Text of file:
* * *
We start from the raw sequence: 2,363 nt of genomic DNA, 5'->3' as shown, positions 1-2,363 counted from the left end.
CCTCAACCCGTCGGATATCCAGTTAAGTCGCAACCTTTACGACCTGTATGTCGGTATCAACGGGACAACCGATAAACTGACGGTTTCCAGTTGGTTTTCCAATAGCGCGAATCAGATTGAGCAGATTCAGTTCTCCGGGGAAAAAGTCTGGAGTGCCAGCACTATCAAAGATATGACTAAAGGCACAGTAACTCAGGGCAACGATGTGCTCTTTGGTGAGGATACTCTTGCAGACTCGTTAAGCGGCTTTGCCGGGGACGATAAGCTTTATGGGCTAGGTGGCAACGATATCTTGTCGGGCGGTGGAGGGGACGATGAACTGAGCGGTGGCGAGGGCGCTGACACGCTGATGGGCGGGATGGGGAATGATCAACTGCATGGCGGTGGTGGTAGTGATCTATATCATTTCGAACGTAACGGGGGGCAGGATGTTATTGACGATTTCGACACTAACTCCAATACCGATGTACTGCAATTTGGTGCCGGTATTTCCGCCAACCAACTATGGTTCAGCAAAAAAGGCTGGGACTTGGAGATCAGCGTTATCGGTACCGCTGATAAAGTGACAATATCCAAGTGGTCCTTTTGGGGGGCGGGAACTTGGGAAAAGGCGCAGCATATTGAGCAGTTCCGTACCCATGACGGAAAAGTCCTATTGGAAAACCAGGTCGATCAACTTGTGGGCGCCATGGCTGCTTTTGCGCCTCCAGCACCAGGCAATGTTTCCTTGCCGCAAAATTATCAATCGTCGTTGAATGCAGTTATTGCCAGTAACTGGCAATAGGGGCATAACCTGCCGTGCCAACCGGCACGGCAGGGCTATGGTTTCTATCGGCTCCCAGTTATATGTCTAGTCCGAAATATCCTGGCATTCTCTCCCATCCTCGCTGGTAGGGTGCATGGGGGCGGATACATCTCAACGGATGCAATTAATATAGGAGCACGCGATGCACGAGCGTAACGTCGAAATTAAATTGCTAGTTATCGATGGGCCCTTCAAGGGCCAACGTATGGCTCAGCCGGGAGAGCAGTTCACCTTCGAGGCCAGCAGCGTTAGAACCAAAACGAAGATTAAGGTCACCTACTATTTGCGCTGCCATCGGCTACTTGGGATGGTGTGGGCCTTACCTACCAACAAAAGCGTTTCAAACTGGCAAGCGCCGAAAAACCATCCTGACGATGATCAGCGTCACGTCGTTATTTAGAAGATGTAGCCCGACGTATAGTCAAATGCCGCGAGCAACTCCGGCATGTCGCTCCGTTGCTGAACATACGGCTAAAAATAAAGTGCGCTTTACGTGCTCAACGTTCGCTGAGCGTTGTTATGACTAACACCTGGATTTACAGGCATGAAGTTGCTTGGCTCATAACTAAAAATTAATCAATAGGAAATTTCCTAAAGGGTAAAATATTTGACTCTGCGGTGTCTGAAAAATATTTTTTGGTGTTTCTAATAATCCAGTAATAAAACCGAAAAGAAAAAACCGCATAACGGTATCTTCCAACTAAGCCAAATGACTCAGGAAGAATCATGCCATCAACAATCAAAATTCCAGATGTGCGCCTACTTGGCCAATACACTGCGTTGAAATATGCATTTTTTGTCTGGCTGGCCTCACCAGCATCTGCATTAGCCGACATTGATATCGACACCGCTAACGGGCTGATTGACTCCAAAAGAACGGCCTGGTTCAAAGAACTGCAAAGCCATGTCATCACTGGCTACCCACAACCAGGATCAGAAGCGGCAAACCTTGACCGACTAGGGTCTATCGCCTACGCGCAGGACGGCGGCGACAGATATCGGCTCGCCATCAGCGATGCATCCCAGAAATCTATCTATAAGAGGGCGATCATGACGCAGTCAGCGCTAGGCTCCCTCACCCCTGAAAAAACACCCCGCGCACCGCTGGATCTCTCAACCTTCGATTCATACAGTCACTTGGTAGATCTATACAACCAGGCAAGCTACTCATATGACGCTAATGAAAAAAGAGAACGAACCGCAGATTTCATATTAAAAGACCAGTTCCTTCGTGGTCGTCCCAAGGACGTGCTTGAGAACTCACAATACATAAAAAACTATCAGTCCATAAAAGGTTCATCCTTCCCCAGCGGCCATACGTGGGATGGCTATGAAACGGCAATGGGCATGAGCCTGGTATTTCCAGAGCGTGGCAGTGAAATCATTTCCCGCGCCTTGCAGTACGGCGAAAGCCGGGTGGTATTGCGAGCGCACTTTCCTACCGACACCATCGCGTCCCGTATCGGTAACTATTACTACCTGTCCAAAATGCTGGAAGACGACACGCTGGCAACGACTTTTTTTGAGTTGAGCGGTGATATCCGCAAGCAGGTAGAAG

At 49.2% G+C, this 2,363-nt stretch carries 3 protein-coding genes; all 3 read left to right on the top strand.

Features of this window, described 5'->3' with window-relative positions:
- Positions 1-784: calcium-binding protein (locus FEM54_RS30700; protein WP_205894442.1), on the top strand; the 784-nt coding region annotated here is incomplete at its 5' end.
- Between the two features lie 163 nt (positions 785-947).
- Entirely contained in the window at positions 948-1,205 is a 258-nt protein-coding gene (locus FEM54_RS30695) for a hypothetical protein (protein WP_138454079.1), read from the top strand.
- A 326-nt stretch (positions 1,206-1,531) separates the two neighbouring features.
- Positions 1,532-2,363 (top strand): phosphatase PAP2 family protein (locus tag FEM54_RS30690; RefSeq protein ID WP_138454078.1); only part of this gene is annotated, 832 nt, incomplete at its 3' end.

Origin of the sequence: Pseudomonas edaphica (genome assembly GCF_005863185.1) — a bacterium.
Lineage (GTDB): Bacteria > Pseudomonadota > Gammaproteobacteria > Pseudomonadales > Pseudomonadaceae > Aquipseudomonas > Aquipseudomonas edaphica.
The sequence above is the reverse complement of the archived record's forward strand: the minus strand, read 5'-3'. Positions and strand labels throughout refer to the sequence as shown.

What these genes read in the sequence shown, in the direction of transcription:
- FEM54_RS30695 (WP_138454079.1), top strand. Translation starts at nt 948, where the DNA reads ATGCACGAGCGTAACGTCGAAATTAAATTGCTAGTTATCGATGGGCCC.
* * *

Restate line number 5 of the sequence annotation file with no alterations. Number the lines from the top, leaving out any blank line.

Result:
- Positions 1-784: calcium-binding protein (locus FEM54_RS30700; protein WP_205894442.1), on the top strand; the 784-nt coding region annotated here is incomplete at its 5' end.